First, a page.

Members of the Are Pa Metua, an elderly care centre in Rarotonga. 21060209.
The mamas who regularly enjoy the services of the Are Pa Metua – a centre for the elderly to meet and enjoy activities together – are disappointed that the Government has not contacted their coordinator regarding the progress of their new facility in Panama, which they say was promised back in February.
A disappointed Are Pa Metua Teremoana Arbuthnott said: “The
Prime Minister told us not to worry about it, that soon our facilities will be
done at Panama; George Maggie said he’s waiting for the money to build it, he
said don’t worry. Well, we are still waiting and there’s been no follow-up from
“That means then te pikipikika’a ua mai nei ratou ia matou,
tera ua, tarekareka ia matou (it seems that government lied to us, they said
that then to keep us happy). They said, ‘don’t worry about it, we’ll get you a
home, so it’s now June…”
In February, Prime Minister Mark Brown, Minister Vaine (Mac)
Mokoroa and Minister George (Maggie) Angene addressed the Are Pa Metua members
and board about the problem of having no place for the elderly to meet.
The centre had to move out of their premises at the time,
one of the Airport Authority buildings, due to the expiry of their lease in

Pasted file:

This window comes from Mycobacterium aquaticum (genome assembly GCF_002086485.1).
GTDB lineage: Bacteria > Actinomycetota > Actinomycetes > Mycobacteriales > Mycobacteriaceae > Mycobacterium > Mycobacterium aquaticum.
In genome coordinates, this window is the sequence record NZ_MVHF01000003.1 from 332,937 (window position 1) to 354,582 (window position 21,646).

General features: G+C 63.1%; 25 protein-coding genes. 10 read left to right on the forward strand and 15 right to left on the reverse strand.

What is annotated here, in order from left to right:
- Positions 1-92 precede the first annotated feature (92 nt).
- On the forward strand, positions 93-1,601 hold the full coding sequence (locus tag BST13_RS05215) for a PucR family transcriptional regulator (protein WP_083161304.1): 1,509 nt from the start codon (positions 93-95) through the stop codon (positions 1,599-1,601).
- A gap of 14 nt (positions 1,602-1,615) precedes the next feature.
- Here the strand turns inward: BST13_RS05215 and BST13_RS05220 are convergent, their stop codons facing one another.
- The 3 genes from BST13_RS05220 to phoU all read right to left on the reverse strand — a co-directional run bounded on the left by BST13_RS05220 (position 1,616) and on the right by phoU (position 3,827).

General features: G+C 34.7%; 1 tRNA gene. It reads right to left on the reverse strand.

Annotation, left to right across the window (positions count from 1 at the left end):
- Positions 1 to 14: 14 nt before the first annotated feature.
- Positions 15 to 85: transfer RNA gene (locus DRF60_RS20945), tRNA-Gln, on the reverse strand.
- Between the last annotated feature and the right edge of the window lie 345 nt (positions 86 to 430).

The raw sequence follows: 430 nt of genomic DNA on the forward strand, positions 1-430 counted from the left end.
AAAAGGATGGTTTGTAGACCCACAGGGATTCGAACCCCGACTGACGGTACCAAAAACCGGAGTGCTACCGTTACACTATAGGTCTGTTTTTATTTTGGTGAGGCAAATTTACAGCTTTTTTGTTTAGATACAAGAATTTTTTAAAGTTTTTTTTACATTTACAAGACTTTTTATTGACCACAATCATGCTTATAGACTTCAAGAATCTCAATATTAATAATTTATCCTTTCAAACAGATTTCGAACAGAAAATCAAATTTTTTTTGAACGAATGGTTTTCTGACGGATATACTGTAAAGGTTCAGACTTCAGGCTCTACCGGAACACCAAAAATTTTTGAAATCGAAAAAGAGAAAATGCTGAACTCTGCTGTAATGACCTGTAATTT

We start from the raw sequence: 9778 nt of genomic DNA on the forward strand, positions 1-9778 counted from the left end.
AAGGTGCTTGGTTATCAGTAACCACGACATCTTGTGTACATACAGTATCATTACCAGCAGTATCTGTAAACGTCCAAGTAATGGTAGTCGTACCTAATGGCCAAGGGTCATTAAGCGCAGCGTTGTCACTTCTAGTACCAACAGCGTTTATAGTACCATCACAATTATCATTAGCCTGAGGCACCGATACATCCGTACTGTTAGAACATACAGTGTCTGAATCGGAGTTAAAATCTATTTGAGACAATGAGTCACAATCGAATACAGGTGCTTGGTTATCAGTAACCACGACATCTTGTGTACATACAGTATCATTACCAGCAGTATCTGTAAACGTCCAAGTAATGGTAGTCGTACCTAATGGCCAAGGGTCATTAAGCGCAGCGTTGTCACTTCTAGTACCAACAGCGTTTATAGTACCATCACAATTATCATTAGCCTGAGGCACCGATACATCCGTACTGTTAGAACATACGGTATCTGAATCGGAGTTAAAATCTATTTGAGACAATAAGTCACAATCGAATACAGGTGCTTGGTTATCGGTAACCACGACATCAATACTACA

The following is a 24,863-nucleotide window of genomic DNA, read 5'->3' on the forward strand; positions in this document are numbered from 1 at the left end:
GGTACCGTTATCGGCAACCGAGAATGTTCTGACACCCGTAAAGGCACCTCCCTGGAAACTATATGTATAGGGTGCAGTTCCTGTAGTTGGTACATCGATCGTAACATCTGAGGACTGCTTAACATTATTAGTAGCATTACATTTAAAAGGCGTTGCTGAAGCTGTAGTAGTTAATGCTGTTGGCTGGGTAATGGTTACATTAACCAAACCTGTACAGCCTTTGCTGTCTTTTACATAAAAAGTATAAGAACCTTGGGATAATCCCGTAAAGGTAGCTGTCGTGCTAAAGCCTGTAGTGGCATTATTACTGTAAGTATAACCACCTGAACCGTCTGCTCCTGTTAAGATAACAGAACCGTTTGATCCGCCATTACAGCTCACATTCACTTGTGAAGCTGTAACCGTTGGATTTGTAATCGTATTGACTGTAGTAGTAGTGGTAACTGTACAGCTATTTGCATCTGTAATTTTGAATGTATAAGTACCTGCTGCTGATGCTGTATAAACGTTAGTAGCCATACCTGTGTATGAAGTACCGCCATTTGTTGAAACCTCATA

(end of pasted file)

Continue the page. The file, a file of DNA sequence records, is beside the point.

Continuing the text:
Government had assured the elderly that they would work
quickly on this project to ensure the elderly citizens have a “nice restful place
that is also near the town centre for their necessities”.
Arbuthnott said: “Now we see a new building going up at
Constitution Park; we thought we would be the priority. Government said don’t
worry, he said to be patient. How long are we going to be patient, we are
running out of patience.”
Minister Mokoroa did not respond to email sent to him last
week for an update on the proposed project.
The Are Pa Metua coordinator Moana-O-Liliuokalani Marsters
says since the function in February, neither the Prime Minister or Minister Mac
Mokoroa has contacted them.
“George Maggie did mention that we are welcome to use the
new building at the Constitution Park, but it is not suitable for our elderly,”
At present the Are Pa Metua is functioning from Titikaveka-
at the home of Marsters and her husband Purua, and her baking room has been
renovated into an administration office for the centre.
About 20 to 30 elderly meet at the residence on Tuesdays,
Wednesdays and Thursdays.
Various activities are held such as hand painting pareu,
making Maori medicine for themselves, and playing cards. Meals are cooked on
When a family member of one of the group passes away,
Marsters organises the van to transport those who would like to attend and
everyone chips in for a donation to the bereaved family.
“We are like a family here,” said Marsters.
She was also pleased that all of the mama and the few papa
who attend the centre had all received their first Pfizer vaccine shot, as
encouraged by the Ministry of Health. “Kua akarongo rae ratou i te autara a Te
Marae Ora, kua patia ia ratou.”
After four months of waiting, the organisation received
their Social Impact Fund (SIF) payment last week. The Marsters are not paid a
rental fee for using their private home to host the elderly.
“I believe in the Lord who gives me the strength and courage
to continue to host the elderly at our home. There is nowhere else for our
centre to go or for the mamas and papas,” said Marsters.